To be a good writer, one must read. As soon as I learned to read, I became a voracious reader, devouring library books and the Weekly Reader books that arrived each month. Books were a big part of my childhood world, as I mentioned in my memoir, What Lies Within. The reading habits I established early have remained with me all my life. (more…)
Each day offers a chance to learn something new—or be reminded of what is important. I learned that lesson through laughter and tears last Monday when I attended the memorial Mass for my friend Maud. We met when we served on the Docent Volunteer Council of the Museum of Ventura County, and we bonded instantly. With her warm smile, outgoing nature, colorful and impeccable outfits, quick wit, keen intelligence, and love of food, she instantly attracted my attention. I was fortunate to join her circle of acquaintances and later become her friend.
Seven years ago I taught two life-writing classes to my fellow docents and volunteers as part of my museum service. Maud eagerly joined the class, which I offered because I felt strongly that if we spent our time preserving the stories of people who had made history in our county, we should also preserve our own. People eagerly shared their backgrounds and tales from their lives, which gave me new insight into so many with whom I’d worked but never really knew.
After the class ended, several members asked if I’d teach others. At the time I couldn’t, but many went off and continued to write on their own. Maud was among them. About three years ago she said, “I’ve written about my time in Africa, and I’d like to share it with you.” I felt honored and learned so much as I read her manuscript.
When she was about forty, she went to Nigeria with her husband, who had accepted an administrative position with the Peace Corps. They already had four children, one who had special needs, and magically during their two-year stint they conceived a fifth. Maud referred to her as her African-American baby because of her youngest child’s birthplace.
Maud enjoyed her time overseas, embracing the culture, caring for her husband and children, and becoming part of a team that contributed to so many people’s lives. While there, she wrote many letters home to her parents and in-laws, describing their daily lives and also revealing how much she missed her family. Maud believed family was everything.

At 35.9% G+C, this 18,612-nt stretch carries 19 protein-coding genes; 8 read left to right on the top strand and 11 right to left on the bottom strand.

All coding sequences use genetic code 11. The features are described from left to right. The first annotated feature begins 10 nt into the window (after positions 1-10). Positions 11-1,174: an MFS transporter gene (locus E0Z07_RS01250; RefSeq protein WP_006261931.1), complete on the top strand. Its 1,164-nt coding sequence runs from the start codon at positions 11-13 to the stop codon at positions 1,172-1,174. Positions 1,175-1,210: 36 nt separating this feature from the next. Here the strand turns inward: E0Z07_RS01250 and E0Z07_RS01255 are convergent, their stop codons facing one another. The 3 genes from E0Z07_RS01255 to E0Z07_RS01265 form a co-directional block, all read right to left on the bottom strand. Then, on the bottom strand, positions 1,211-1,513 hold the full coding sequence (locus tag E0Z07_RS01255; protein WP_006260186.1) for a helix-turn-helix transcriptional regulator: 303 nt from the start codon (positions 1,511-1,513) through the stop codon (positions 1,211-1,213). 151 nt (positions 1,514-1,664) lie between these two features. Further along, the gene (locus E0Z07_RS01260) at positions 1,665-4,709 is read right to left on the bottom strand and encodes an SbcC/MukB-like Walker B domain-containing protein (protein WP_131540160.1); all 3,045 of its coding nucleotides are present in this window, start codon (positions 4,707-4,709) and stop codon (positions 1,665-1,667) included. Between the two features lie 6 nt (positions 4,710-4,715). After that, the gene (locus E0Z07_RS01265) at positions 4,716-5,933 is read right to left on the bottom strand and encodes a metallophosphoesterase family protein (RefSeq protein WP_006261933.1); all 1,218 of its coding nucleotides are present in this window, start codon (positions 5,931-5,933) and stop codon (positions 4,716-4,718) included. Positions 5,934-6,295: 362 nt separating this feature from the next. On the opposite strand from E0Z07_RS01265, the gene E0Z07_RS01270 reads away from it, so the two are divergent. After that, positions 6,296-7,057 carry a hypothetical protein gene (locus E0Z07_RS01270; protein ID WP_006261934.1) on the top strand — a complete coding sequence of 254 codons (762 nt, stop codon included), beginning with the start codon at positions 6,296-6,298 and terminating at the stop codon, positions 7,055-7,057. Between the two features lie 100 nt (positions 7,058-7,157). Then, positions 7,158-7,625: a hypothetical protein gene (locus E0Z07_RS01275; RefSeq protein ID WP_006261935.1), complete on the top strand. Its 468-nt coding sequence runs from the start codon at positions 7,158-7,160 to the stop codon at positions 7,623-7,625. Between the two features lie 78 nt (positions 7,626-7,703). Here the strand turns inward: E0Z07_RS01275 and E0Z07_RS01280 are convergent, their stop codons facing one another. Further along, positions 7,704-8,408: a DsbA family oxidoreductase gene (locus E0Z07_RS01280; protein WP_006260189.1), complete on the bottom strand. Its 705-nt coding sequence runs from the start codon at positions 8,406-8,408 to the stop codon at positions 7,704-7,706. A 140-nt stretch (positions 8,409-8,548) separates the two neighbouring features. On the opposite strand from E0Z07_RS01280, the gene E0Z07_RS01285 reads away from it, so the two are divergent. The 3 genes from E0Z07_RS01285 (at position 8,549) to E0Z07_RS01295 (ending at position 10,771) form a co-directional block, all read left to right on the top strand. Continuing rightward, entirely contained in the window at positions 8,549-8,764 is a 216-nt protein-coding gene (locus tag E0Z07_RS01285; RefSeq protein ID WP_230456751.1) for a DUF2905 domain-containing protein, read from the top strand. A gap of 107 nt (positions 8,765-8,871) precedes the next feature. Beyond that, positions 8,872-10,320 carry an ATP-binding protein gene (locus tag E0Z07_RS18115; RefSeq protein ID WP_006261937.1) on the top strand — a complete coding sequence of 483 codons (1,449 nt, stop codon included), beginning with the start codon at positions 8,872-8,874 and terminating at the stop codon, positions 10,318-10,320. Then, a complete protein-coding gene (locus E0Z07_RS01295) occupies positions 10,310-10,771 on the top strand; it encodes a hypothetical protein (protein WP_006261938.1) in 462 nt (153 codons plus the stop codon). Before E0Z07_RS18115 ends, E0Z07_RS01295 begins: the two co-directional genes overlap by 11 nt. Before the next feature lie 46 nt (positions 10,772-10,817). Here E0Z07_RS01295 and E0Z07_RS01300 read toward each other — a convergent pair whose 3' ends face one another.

When I met her, Maud was a widow, and she’d already lost one son. Three years ago, when our younger son died, she reached out to me with love and compassion. She knew how it felt to lose a child, even when that child was a grown man, as our sons were. I will always remember her kindness.
Recently, as her health began to decline, Maud said, “I only have enough money to live until I’m 95, and I’m already 94.” She felt ready to leave this earth, although those who knew and loved her were not ready to say goodbye.
At her memorial service, we were reminded how to live by her example, finding joy in each day and focusing on what was important. As the priest said, “She taught us to worry less and enjoy more.” That’s a lesson I’ll take to heart.
I read because I write. Simply put, this means that I read to learn from other writers. In the past three years I’ve read more than 70 books. I always take a book with me wherever I go and use any waiting time to read. I may seem like a dinosaur in an age when most people spend their spare time on their cell phones or iPads—and I do read on my iPad—but it’s great to have a hard copy book in hand, too. A few books I’ve purchased as e-books have found their way into my home in hard copy as well. This allows me to refer to them often. (more…)
Horace Ashton had been dead for 27 years when we first met. The man known as “The Spirit of Villarosa” did not appear to me in an ethereal manner. He jumped out of a series of transcripts he recorded in his mid-eighties that were sent to me by his son Marc.
As I began transforming the transcripts into a manuscript, I felt like I was channeling Horace’s spirit through his adventures. Imagine going to sea as a cabin boy at age 14; becoming an orphan at 15, as I had; and accepting a job as a photographer when he was only 16 and had no experience taking pictures. Young Ashton soon found himself photographing Washington’s elite, beginning with Alice Roosevelt and moving on to members of Congress. (more…)